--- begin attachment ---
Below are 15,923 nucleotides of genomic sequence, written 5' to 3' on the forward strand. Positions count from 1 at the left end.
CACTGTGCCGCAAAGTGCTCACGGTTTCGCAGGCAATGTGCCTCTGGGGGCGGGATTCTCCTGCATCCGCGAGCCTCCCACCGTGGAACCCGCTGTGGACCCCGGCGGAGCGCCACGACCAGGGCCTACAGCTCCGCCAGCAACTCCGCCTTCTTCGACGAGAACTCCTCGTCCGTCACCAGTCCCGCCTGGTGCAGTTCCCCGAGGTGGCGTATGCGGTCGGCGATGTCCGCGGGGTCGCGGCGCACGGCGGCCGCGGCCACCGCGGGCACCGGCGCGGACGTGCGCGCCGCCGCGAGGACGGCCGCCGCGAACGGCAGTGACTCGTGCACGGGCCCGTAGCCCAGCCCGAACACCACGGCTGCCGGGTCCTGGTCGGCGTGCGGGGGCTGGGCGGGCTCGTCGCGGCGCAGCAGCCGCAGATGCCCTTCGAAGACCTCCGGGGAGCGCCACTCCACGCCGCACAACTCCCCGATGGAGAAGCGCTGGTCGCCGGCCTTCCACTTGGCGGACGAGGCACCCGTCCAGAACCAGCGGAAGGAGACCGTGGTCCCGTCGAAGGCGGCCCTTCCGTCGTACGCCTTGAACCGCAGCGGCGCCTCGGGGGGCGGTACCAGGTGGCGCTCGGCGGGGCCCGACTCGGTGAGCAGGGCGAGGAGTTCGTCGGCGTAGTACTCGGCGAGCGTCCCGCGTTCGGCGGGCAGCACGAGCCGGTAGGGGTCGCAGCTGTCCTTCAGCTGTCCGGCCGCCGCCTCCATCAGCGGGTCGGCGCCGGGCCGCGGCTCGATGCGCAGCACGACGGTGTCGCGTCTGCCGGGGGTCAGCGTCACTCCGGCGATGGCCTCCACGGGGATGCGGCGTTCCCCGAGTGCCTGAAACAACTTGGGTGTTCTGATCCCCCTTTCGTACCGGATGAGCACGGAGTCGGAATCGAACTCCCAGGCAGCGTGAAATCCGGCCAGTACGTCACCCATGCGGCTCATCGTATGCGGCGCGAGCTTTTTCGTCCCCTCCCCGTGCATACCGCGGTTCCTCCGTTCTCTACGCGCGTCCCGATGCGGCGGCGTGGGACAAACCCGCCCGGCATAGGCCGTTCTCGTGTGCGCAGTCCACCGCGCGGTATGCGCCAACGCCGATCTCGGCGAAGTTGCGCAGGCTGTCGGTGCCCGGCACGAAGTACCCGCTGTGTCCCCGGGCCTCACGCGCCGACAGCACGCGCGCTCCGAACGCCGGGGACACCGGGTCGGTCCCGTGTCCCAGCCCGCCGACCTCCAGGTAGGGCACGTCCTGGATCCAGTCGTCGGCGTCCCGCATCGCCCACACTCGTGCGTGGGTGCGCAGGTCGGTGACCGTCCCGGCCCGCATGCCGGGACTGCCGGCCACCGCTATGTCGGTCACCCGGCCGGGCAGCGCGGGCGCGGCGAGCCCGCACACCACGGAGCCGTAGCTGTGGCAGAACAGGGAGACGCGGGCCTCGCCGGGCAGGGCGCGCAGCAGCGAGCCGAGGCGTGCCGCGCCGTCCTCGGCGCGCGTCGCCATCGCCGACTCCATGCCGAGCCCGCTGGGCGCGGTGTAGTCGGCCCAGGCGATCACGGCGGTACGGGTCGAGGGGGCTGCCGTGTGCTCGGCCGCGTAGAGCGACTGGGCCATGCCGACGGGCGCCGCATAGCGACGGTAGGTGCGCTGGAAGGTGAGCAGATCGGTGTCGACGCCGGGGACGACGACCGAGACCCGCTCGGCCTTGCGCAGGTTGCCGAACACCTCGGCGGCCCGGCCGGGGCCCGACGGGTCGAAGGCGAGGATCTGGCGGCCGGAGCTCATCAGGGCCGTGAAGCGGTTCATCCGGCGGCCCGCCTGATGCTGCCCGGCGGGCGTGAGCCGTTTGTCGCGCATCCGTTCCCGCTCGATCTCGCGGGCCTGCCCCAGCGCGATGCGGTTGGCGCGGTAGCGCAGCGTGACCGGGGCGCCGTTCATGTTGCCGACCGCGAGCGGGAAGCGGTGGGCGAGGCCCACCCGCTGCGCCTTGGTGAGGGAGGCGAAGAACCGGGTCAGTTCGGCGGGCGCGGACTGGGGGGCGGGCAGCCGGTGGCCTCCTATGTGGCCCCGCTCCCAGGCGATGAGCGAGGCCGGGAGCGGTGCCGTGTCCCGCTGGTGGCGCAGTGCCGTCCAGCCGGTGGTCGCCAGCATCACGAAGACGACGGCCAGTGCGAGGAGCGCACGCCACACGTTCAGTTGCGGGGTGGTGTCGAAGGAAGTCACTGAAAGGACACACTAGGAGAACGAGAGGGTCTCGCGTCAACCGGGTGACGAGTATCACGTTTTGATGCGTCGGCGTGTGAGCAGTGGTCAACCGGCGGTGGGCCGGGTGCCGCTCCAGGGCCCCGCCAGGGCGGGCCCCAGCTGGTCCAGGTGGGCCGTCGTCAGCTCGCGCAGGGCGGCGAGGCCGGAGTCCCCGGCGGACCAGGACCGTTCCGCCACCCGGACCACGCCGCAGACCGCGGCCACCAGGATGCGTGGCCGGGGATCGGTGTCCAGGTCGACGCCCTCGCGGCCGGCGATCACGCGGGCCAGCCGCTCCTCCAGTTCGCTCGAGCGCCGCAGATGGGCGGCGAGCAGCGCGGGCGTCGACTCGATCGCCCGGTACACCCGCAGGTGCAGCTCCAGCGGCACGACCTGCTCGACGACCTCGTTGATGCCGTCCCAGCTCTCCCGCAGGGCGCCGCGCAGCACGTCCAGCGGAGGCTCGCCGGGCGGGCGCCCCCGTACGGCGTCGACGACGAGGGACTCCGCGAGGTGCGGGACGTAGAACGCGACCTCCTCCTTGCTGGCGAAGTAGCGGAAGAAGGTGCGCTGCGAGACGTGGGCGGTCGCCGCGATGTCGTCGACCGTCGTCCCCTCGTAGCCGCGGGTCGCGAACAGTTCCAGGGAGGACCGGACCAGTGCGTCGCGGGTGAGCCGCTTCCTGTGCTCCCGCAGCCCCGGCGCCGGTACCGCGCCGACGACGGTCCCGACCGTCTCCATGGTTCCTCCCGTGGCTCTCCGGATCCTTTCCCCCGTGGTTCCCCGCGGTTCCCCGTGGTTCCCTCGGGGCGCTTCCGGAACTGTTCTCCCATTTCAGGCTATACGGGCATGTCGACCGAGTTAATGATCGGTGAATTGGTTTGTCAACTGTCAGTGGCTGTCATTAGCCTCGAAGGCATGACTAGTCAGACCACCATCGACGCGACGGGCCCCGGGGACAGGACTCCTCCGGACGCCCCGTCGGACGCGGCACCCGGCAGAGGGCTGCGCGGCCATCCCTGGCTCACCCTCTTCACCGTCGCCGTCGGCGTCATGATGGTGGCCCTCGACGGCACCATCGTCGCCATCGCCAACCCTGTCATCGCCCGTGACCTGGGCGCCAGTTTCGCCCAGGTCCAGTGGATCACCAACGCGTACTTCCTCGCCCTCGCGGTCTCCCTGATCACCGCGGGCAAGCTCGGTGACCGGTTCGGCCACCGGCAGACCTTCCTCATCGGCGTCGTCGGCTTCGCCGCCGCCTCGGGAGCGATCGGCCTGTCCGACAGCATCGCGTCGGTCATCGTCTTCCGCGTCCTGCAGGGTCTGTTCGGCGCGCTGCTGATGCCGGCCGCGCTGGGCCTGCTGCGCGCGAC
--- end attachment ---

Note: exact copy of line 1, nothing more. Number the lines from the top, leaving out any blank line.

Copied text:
Below are 15,923 nucleotides of genomic sequence, written 5' to 3' on the forward strand. Positions count from 1 at the left end.